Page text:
The party for which I was perhaps futilely waiting, never really came to pass. I should have seen it coming when the café didn’t even serve Tsingtao. Still, there was class the next morning at nine, so we couldn’t be too naughty.

It was an interesting and enlightening discussion about their various desires and needs. The party, for which I was perhaps patiently waiting, never really came to pass. I should have seen it coming when the café didn’t even serve Tsingtao. Still, there was class the next morning at nine, so we couldn’t be too naughty.

Speaking with the boss

Painfully bright and early the next day, I discovered my phone had died during the night after falling asleep with it in my hand and not on the charger. Plugging it in, I tensely waited for the device to boot up and show me a time that I secretly hoped would be too late to attend classes. The screen flickered and the hour appeared: 8:50 am. I would have to go back to school.

Once again picked up by Katherine, we were able to hitch a ride with Professor Liu. Arriving to the International Studies building, we sat down and listened while she described a few interesting anecdotes about the program.

4“Right now, it’s totally different from teaching Chinese 30 years. At that time, our Chinese teachers’ and students’ English skills were pretty poor. It therefore forced [international students] to live in a purely Chinese environment. After half a semester, their Chinese levels improved rapidly. Now our Chinese students’ English is a lot better and so they can all speak with the exchange students. This explains why there is now less rapid progress after two weeks of Chinese education,” Professor Liu offered on the tradeoff between comfort and productivity.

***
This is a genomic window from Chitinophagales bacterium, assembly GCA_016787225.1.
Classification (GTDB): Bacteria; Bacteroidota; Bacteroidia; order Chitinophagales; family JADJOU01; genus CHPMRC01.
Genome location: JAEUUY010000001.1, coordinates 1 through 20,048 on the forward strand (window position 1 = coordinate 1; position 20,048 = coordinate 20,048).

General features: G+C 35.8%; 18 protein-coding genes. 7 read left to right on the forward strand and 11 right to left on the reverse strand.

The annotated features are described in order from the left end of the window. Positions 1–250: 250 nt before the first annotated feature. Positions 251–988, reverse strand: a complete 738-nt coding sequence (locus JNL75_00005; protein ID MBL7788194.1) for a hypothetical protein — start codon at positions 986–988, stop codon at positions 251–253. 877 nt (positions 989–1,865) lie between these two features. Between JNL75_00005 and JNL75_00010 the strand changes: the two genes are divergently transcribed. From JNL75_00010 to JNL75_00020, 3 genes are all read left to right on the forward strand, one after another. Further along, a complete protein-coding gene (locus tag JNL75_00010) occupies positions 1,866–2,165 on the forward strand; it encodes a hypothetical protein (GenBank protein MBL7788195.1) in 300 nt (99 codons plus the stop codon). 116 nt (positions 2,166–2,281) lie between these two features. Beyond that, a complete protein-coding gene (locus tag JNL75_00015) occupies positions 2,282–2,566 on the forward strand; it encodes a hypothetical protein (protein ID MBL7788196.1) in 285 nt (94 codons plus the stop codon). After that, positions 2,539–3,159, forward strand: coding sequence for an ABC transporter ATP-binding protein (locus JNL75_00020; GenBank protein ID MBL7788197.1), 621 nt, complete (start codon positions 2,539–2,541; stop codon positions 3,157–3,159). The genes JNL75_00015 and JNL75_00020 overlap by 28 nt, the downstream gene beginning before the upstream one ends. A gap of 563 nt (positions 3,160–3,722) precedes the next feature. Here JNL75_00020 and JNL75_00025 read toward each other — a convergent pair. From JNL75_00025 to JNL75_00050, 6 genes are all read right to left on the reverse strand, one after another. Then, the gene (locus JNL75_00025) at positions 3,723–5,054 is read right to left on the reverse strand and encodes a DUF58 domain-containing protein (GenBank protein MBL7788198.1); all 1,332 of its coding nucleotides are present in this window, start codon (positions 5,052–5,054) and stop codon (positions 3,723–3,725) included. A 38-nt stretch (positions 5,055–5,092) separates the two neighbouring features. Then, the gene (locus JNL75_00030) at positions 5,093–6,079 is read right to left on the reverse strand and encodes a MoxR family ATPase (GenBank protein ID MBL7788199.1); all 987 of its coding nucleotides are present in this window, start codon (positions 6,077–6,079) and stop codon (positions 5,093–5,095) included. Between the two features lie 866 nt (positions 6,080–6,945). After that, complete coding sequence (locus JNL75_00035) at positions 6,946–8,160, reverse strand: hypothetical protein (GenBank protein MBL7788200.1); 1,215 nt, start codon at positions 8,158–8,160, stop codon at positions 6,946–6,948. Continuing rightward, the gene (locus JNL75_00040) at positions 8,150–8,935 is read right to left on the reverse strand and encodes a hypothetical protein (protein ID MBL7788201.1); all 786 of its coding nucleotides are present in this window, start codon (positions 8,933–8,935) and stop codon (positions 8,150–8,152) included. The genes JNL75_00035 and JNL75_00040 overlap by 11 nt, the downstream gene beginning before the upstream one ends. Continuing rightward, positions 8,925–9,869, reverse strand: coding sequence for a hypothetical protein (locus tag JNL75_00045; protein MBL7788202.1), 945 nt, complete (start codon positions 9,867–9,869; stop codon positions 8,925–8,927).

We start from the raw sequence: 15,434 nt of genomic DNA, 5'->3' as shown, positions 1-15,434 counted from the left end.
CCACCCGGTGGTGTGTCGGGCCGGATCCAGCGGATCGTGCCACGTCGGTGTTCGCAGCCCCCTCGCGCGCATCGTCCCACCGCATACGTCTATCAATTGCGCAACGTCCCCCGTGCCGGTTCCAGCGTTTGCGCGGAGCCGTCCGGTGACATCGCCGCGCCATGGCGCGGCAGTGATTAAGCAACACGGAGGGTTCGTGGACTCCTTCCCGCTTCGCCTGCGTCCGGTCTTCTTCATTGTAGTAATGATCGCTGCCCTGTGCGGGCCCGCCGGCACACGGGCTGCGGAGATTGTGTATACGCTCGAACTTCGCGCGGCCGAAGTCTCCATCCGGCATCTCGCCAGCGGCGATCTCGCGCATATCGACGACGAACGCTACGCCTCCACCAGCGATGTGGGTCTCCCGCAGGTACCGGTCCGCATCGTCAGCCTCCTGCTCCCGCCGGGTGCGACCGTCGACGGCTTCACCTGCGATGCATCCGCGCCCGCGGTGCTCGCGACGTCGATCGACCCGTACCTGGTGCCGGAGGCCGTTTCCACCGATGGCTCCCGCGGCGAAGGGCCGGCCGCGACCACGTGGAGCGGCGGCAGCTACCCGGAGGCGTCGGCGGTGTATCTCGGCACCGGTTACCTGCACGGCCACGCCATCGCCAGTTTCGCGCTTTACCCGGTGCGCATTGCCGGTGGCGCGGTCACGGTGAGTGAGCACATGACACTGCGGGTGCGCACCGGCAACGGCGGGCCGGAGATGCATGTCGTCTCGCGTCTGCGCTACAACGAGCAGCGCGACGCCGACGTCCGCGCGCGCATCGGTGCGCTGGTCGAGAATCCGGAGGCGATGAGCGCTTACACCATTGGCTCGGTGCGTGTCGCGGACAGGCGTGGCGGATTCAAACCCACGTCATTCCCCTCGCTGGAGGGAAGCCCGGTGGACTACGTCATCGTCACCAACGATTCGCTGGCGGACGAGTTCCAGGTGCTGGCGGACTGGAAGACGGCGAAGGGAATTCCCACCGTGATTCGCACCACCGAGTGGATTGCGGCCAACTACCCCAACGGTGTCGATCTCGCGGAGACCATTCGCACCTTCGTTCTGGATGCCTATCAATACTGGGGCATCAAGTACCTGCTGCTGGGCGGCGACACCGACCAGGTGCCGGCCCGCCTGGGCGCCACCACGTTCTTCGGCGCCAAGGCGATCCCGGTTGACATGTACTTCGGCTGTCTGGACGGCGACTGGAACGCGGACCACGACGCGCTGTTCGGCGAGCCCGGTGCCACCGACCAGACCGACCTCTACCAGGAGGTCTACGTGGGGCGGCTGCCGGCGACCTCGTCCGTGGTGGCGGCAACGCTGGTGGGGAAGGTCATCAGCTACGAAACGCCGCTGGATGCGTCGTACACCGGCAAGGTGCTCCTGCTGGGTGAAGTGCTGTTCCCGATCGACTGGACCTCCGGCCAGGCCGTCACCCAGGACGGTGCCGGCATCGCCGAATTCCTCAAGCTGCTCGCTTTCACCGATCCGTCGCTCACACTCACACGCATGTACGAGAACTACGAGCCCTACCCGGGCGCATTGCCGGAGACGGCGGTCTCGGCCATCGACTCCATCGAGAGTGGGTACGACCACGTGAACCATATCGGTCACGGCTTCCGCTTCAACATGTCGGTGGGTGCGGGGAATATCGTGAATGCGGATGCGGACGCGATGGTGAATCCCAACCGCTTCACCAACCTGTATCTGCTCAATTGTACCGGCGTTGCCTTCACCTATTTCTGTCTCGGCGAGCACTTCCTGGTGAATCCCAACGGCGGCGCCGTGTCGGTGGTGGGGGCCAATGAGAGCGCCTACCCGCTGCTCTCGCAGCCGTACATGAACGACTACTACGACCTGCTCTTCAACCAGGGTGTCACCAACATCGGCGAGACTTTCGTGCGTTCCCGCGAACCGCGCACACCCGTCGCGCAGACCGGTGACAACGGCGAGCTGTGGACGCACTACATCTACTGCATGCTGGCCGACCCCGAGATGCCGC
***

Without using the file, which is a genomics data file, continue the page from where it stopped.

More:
As the school tries to build both its national and international prestige, greater and greater numbers of foreign students are important to help the institution update and modify its standards to rival the best of their academic competitors.

“This program will certainly improve our capability in running a school and also boost the communication and exchanges between us and other international schools and students, as well as, broaden our students’ international vision. Really, this is our core value,” she crucially explains.

Class is Now in Session

After the top brass got tired of our meddling questions, we were brought into a Chinese course to learn elements of the language that seemed to be considerably more advanced than paying the bill, offering taxi directions and saying “hello.” I was told that there is also a business class, in addition to the Chinese language course, for those individuals who intend to stay for a more substantial degree.